|Player:||IT Botham, RT Ponting|
|Event:||Australia in British Isles 2009|
Legendary English all-rounder Ian Botham took strong exception to ECB's idea of stifling Barmy Army's expression against the Australian team.
He said that sans the support that these fans show stadiums would have a "sterile atmosphere".
"There's been a lot of chat about fans getting stuck into the Aussies in the Test matches - it's called home advantage," Botham wrote in his column in 'Daily Mirror' today.
"What do people expect from the crowd? They are England fans and it is fair to expect them to be with the home team and against the away team. That's the same everywhere around the world.
"Each crowd has their own way of going about it. Telling the England fans to keep a lid on their songs and banter is like telling the Indian fans to keep it quiet when Sachin Tendulkar walks out to bat or hits a boundary," he said.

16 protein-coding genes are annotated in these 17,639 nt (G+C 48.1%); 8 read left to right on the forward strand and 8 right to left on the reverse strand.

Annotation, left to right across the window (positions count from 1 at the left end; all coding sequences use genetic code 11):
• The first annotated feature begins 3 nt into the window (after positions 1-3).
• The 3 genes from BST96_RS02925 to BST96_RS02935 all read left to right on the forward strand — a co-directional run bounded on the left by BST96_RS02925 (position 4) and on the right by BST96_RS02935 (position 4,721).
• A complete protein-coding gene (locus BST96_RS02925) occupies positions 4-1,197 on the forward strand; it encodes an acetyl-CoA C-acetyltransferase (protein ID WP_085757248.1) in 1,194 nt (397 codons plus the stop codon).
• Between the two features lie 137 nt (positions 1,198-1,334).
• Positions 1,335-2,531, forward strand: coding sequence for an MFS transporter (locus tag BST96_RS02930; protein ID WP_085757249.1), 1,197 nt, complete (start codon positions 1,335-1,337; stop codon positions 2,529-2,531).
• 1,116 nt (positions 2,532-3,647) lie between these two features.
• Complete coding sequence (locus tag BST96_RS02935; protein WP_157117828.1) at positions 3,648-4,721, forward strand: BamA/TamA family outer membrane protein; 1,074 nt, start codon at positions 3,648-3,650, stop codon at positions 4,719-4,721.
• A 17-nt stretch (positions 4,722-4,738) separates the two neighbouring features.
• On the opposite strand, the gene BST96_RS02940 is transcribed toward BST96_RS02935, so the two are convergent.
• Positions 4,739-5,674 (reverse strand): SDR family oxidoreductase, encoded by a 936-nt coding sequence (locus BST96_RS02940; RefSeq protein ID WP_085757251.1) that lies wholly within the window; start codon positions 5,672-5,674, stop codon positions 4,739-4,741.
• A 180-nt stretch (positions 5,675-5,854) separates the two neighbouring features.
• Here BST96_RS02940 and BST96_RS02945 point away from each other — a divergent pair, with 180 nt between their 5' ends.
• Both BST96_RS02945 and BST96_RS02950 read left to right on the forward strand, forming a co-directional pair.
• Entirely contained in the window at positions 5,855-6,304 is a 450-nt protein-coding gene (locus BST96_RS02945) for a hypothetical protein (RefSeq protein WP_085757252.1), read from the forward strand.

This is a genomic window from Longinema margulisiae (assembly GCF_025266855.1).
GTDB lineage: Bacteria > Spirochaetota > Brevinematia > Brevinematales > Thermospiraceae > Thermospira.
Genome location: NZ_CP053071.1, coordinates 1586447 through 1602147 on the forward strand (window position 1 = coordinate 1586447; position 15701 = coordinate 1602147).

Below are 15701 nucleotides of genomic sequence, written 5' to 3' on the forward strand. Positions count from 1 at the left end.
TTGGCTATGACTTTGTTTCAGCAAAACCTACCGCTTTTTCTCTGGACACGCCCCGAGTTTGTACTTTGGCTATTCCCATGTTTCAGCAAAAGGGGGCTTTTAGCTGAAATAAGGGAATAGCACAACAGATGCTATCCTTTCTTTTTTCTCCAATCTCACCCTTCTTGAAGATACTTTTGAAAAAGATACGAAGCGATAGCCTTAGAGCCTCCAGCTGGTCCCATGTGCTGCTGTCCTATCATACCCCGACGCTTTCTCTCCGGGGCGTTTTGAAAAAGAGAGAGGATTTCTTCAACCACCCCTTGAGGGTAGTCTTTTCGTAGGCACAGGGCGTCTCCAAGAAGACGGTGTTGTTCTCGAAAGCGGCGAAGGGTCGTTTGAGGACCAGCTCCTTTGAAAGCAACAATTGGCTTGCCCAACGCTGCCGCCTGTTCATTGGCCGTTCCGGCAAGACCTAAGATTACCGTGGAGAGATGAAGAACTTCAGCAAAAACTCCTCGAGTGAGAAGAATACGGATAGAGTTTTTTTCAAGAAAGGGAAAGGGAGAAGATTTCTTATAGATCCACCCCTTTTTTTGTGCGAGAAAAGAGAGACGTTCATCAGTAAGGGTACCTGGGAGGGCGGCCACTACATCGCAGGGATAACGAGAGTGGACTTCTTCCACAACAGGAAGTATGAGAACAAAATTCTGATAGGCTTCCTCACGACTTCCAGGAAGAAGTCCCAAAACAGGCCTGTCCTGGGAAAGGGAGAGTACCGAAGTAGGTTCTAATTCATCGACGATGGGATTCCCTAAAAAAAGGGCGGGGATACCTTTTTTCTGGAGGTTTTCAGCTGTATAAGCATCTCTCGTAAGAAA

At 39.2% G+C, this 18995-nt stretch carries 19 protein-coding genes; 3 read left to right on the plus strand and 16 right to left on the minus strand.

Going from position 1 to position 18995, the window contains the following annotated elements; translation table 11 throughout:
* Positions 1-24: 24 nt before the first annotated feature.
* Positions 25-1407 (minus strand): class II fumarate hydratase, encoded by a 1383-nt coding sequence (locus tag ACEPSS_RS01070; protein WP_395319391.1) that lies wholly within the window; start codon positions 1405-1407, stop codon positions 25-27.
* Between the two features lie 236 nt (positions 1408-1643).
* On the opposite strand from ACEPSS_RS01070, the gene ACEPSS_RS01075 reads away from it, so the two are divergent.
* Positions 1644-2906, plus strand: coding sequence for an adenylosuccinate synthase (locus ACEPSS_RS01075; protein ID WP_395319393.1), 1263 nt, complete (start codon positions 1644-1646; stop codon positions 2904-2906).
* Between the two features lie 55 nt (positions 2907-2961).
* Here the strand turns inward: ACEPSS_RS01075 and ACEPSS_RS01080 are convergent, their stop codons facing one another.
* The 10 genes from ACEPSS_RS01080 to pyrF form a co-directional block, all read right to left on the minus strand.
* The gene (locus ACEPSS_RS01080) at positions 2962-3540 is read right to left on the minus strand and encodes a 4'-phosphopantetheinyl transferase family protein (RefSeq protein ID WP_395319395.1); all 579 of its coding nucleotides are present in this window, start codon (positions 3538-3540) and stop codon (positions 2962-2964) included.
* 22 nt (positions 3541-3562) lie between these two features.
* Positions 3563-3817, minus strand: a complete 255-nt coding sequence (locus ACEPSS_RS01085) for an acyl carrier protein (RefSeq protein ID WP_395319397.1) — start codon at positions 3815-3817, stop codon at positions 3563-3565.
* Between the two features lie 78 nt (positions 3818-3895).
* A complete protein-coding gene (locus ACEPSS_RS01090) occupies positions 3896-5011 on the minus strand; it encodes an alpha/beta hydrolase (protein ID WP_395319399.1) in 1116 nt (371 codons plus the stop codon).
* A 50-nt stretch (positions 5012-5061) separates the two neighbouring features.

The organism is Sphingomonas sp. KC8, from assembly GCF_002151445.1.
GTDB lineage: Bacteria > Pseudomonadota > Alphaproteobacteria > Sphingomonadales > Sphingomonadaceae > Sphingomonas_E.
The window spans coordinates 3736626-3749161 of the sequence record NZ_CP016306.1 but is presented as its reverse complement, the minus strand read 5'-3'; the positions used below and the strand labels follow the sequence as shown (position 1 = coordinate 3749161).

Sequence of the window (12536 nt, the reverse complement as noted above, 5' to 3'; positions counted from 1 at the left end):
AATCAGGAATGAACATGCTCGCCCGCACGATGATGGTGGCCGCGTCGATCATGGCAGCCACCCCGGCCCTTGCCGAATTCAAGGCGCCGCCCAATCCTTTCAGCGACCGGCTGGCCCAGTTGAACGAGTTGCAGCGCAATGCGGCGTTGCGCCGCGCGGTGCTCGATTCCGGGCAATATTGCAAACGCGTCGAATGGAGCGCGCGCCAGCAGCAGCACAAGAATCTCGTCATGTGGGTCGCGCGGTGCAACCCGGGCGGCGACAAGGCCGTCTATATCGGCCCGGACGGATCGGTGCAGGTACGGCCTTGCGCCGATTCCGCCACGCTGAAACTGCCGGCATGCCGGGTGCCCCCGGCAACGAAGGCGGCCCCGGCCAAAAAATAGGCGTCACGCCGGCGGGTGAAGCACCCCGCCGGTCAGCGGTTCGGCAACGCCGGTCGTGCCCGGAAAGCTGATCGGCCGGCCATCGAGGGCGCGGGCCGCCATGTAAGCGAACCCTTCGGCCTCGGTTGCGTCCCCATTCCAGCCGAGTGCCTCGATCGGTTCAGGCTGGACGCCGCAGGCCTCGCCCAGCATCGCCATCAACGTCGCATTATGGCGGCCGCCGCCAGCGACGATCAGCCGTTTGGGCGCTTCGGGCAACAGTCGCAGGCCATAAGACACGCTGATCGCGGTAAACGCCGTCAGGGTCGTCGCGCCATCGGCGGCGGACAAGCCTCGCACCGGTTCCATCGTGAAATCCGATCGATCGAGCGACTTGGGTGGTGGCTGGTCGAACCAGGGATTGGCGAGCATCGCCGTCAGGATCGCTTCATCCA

"What you don't want is a sterile atmosphere. Who wants to see it go too far the other way and have a ground with no atmosphere? It would be like playing football behind closed doors - rubbish," Botham said.
The former Englishmen also did not agreed to the point being made that the fans were erring in the ongoing Ashes and that Ponting was bothered by them.
"Ricky Ponting couldn't care one iota whether some fan gives him a boo when he goes out to bat, you'll find he's got much more on his plate to worry about than that.
"The booing isn't a massive issue because I don't think it is malicious. Ponting is one of the greats and it could well be the last time any of us get to see him bat on our shores and that is something to bear in mind.
"If it got to be serious abuse then that's not something to tolerate, but I don't think there has been much wrong at all this summer," he said.
"By and large the fans are well behaved and they should be applauded for supporting the side as well as they do. The fans are there to enjoy themselves. They pay their money to go and watch the cricket and with that comes a bit of banter which makes for a cracking atmosphere," he added.